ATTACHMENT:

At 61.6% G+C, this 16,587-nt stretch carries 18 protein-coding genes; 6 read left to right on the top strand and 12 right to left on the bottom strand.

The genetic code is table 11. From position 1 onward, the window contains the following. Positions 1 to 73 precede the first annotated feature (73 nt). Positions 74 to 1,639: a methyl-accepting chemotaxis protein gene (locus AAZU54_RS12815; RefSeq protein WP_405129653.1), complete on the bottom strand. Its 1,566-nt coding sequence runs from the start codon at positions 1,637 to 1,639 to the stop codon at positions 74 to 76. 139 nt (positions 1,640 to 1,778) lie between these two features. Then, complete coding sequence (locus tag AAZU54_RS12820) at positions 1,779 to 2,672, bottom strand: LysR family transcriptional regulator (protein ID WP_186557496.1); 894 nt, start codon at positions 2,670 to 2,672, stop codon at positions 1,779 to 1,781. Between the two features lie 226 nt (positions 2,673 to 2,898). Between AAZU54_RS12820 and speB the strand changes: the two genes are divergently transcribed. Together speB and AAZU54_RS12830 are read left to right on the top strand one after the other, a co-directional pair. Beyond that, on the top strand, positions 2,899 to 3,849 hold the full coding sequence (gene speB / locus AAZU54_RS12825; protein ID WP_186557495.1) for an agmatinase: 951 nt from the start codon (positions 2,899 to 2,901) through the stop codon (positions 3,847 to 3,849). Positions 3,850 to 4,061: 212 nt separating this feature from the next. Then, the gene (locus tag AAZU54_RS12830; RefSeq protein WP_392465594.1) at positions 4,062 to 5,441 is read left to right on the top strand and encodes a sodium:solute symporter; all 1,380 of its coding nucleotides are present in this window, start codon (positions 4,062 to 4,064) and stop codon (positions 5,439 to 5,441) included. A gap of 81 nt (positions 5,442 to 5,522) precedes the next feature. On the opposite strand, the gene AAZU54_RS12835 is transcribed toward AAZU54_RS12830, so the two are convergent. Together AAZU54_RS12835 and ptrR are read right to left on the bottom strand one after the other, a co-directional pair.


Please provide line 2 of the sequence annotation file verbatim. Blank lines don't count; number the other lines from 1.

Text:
The genetic code is table 11. From position 1 onward, the window contains the following. Positions 1 to 73 precede the first annotated feature (73 nt). Positions 74 to 1,639: a methyl-accepting chemotaxis protein gene (locus AAZU54_RS12815; RefSeq protein WP_405129653.1), complete on the bottom strand. Its 1,566-nt coding sequence runs from the start codon at positions 1,637 to 1,639 to the stop codon at positions 74 to 76. 139 nt (positions 1,640 to 1,778) lie between these two features. Then, complete coding sequence (locus tag AAZU54_RS12820) at positions 1,779 to 2,672, bottom strand: LysR family transcriptional regulator (protein ID WP_186557496.1); 894 nt, start codon at positions 2,670 to 2,672, stop codon at positions 1,779 to 1,781. Between the two features lie 226 nt (positions 2,673 to 2,898). Between AAZU54_RS12820 and speB the strand changes: the two genes are divergently transcribed. Together speB and AAZU54_RS12830 are read left to right on the top strand one after the other, a co-directional pair. Beyond that, on the top strand, positions 2,899 to 3,849 hold the full coding sequence (gene speB / locus AAZU54_RS12825; protein ID WP_186557495.1) for an agmatinase: 951 nt from the start codon (positions 2,899 to 2,901) through the stop codon (positions 3,847 to 3,849). Positions 3,850 to 4,061: 212 nt separating this feature from the next. Then, the gene (locus tag AAZU54_RS12830; RefSeq protein WP_392465594.1) at positions 4,062 to 5,441 is read left to right on the top strand and encodes a sodium:solute symporter; all 1,380 of its coding nucleotides are present in this window, start codon (positions 4,062 to 4,064) and stop codon (positions 5,439 to 5,441) included. A gap of 81 nt (positions 5,442 to 5,522) precedes the next feature. On the opposite strand, the gene AAZU54_RS12835 is transcribed toward AAZU54_RS12830, so the two are convergent. Together AAZU54_RS12835 and ptrR are read right to left on the bottom strand one after the other, a co-directional pair.